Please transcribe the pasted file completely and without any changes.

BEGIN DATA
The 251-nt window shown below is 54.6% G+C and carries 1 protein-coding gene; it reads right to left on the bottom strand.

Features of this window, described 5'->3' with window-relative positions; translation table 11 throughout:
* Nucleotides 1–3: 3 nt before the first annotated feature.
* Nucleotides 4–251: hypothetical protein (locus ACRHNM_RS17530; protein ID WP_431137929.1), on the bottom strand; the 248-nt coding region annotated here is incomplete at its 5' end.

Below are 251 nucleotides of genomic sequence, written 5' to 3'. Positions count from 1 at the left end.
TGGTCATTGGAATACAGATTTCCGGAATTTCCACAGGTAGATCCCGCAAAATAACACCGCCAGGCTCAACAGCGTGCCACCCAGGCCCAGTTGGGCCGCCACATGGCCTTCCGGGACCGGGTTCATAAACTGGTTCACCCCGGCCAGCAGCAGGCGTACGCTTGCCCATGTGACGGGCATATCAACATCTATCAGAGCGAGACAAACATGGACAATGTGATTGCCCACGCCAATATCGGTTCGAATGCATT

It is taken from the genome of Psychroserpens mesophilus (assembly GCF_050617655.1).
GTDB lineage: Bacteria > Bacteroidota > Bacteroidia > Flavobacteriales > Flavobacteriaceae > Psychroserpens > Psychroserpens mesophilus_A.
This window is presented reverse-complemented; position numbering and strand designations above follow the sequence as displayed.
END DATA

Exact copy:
The 251-nt window shown below is 54.6% G+C and carries 1 protein-coding gene; it reads right to left on the bottom strand.

Features of this window, described 5'->3' with window-relative positions; translation table 11 throughout:
* Nucleotides 1–3: 3 nt before the first annotated feature.
* Nucleotides 4–251: hypothetical protein (locus ACRHNM_RS17530; protein ID WP_431137929.1), on the bottom strand; the 248-nt coding region annotated here is incomplete at its 5' end.

Below are 251 nucleotides of genomic sequence, written 5' to 3'. Positions count from 1 at the left end.
TGGTCATTGGAATACAGATTTCCGGAATTTCCACAGGTAGATCCCGCAAAATAACACCGCCAGGCTCAACAGCGTGCCACCCAGGCCCAGTTGGGCCGCCACATGGCCTTCCGGGACCGGGTTCATAAACTGGTTCACCCCGGCCAGCAGCAGGCGTACGCTTGCCCATGTGACGGGCATATCAACATCTATCAGAGCGAGACAAACATGGACAATGTGATTGCCCACGCCAATATCGGTTCGAATGCATT

It is taken from the genome of Psychroserpens mesophilus (assembly GCF_050617655.1).
GTDB lineage: Bacteria > Bacteroidota > Bacteroidia > Flavobacteriales > Flavobacteriaceae > Psychroserpens > Psychroserpens mesophilus_A.
This window is presented reverse-complemented; position numbering and strand designations above follow the sequence as displayed.